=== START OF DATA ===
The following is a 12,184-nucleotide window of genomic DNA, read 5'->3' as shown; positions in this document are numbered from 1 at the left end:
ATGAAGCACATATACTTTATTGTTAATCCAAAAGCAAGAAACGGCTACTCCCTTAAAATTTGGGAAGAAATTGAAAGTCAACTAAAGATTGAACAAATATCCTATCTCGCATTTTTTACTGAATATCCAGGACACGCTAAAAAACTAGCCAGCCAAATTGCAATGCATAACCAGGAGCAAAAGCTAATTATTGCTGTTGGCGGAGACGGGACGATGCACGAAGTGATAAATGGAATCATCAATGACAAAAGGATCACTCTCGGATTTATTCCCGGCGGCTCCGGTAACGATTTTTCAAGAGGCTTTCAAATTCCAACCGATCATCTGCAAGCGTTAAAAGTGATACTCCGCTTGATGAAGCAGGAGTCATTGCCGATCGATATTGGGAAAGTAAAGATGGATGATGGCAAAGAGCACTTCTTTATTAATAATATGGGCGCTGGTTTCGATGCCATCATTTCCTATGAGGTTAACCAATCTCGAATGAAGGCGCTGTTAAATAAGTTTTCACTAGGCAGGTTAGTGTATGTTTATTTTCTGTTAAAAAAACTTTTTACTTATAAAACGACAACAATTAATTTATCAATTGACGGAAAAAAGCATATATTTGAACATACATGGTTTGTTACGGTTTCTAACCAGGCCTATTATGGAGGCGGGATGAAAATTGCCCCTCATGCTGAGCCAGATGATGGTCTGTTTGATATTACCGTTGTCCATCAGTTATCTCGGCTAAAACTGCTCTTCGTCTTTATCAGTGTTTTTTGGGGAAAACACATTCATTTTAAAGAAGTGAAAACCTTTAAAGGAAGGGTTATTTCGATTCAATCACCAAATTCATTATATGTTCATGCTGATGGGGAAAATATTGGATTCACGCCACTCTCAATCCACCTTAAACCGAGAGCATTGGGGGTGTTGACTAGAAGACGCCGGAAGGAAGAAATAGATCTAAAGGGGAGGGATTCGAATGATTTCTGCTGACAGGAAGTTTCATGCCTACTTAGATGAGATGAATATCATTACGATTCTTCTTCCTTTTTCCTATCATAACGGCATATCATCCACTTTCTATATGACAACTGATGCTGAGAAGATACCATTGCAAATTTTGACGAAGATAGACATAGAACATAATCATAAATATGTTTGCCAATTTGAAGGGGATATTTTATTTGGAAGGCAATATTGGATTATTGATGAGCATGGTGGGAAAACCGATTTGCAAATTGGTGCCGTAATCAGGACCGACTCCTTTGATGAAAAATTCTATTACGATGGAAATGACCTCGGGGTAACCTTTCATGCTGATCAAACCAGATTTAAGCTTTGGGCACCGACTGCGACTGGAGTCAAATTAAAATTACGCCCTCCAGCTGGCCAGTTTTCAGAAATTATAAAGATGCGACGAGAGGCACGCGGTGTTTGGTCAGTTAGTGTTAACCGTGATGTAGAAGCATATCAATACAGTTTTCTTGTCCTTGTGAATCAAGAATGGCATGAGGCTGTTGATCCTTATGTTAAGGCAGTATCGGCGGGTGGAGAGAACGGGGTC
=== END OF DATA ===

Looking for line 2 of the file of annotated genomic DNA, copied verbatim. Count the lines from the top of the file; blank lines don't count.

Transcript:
ATGAAGCACATATACTTTATTGTTAATCCAAAAGCAAGAAACGGCTACTCCCTTAAAATTTGGGAAGAAATTGAAAGTCAACTAAAGATTGAACAAATATCCTATCTCGCATTTTTTACTGAATATCCAGGACACGCTAAAAAACTAGCCAGCCAAATTGCAATGCATAACCAGGAGCAAAAGCTAATTATTGCTGTTGGCGGAGACGGGACGATGCACGAAGTGATAAATGGAATCATCAATGACAAAAGGATCACTCTCGGATTTATTCCCGGCGGCTCCGGTAACGATTTTTCAAGAGGCTTTCAAATTCCAACCGATCATCTGCAAGCGTTAAAAGTGATACTCCGCTTGATGAAGCAGGAGTCATTGCCGATCGATATTGGGAAAGTAAAGATGGATGATGGCAAAGAGCACTTCTTTATTAATAATATGGGCGCTGGTTTCGATGCCATCATTTCCTATGAGGTTAACCAATCTCGAATGAAGGCGCTGTTAAATAAGTTTTCACTAGGCAGGTTAGTGTATGTTTATTTTCTGTTAAAAAAACTTTTTACTTATAAAACGACAACAATTAATTTATCAATTGACGGAAAAAAGCATATATTTGAACATACATGGTTTGTTACGGTTTCTAACCAGGCCTATTATGGAGGCGGGATGAAAATTGCCCCTCATGCTGAGCCAGATGATGGTCTGTTTGATATTACCGTTGTCCATCAGTTATCTCGGCTAAAACTGCTCTTCGTCTTTATCAGTGTTTTTTGGGGAAAACACATTCATTTTAAAGAAGTGAAAACCTTTAAAGGAAGGGTTATTTCGATTCAATCACCAAATTCATTATATGTTCATGCTGATGGGGAAAATATTGGATTCACGCCACTCTCAATCCACCTTAAACCGAGAGCATTGGGGGTGTTGACTAGAAGACGCCGGAAGGAAGAAATAGATCTAAAGGGGAGGGATTCGAATGATTTCTGCTGACAGGAAGTTTCATGCCTACTTAGATGAGATGAATATCATTACGATTCTTCTTCCTTTTTCCTATCATAACGGCATATCATCCACTTTCTATATGACAACTGATGCTGAGAAGATACCATTGCAAATTTTGACGAAGATAGACATAGAACATAATCATAAATATGTTTGCCAATTTGAAGGGGATATTTTATTTGGAAGGCAATATTGGATTATTGATGAGCATGGTGGGAAAACCGATTTGCAAATTGGTGCCGTAATCAGGACCGACTCCTTTGATGAAAAATTCTATTACGATGGAAATGACCTCGGGGTAACCTTTCATGCTGATCAAACCAGATTTAAGCTTTGGGCACCGACTGCGACTGGAGTCAAATTAAAATTACGCCCTCCAGCTGGCCAGTTTTCAGAAATTATAAAGATGCGACGAGAGGCACGCGGTGTTTGGTCAGTTAGTGTTAACCGTGATGTAGAAGCATATCAATACAGTTTTCTTGTCCTTGTGAATCAAGAATGGCATGAGGCTGTTGATCCTTATGTTAAGGCAGTATCGGCGGGTGGAGAGAACGGGGTC